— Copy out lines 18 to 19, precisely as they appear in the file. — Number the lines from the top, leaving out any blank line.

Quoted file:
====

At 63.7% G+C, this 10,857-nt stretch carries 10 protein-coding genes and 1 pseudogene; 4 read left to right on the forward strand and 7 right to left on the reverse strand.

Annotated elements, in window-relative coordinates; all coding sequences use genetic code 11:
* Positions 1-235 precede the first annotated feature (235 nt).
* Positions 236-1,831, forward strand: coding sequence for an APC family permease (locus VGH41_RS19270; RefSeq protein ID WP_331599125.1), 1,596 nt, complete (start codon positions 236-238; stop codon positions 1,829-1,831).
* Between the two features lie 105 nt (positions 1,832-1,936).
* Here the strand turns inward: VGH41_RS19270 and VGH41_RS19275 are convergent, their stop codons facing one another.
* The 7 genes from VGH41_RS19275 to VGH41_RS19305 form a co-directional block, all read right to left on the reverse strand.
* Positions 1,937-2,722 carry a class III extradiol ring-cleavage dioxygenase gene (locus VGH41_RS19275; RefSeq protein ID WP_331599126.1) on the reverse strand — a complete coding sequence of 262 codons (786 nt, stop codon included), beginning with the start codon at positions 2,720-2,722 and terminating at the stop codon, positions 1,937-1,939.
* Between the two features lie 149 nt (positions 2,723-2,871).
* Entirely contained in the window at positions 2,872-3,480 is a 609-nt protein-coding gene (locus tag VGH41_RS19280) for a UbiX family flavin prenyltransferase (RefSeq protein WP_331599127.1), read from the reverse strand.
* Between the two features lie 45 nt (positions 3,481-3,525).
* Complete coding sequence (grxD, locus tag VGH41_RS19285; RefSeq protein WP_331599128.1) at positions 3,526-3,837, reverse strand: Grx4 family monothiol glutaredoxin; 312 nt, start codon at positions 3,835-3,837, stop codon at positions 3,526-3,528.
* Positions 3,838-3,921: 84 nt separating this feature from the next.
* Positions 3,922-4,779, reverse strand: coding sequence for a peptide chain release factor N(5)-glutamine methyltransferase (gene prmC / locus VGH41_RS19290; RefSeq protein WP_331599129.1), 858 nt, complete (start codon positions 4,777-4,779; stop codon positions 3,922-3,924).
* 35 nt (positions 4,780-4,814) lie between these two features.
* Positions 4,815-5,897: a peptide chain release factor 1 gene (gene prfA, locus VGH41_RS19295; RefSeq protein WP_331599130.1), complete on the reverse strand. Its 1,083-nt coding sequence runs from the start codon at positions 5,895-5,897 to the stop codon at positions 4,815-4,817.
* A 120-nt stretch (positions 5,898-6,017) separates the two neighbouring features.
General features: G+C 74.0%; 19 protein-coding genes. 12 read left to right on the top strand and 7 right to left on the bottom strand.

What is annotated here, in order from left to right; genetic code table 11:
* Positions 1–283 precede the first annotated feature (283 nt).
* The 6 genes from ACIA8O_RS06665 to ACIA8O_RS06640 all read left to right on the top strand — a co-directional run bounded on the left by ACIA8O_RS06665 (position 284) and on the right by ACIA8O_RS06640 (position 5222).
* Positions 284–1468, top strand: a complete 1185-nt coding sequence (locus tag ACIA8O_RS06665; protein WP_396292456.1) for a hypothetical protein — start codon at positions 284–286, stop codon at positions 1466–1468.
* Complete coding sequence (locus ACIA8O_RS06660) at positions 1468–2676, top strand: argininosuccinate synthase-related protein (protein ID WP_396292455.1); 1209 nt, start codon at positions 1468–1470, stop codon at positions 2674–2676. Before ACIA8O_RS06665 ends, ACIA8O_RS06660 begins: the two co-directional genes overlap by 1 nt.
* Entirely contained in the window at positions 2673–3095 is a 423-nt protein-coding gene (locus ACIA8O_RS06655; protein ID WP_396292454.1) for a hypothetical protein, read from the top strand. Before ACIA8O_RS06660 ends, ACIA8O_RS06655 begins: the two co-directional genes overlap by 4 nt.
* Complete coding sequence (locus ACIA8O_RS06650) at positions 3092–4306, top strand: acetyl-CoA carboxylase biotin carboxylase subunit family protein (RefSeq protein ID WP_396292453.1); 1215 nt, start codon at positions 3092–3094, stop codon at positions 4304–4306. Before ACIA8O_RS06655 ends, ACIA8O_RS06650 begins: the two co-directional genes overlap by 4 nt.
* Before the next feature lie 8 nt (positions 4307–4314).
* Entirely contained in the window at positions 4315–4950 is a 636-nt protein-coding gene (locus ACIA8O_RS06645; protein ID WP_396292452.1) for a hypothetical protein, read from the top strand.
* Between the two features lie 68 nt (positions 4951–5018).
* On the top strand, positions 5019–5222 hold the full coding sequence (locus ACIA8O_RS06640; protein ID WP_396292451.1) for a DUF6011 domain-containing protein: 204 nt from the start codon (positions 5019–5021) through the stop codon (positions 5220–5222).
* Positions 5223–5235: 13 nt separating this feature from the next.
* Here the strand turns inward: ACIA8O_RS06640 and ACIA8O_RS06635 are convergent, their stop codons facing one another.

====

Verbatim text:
General features: G+C 74.0%; 19 protein-coding genes. 12 read left to right on the top strand and 7 right to left on the bottom strand.

What is annotated here, in order from left to right; genetic code table 11: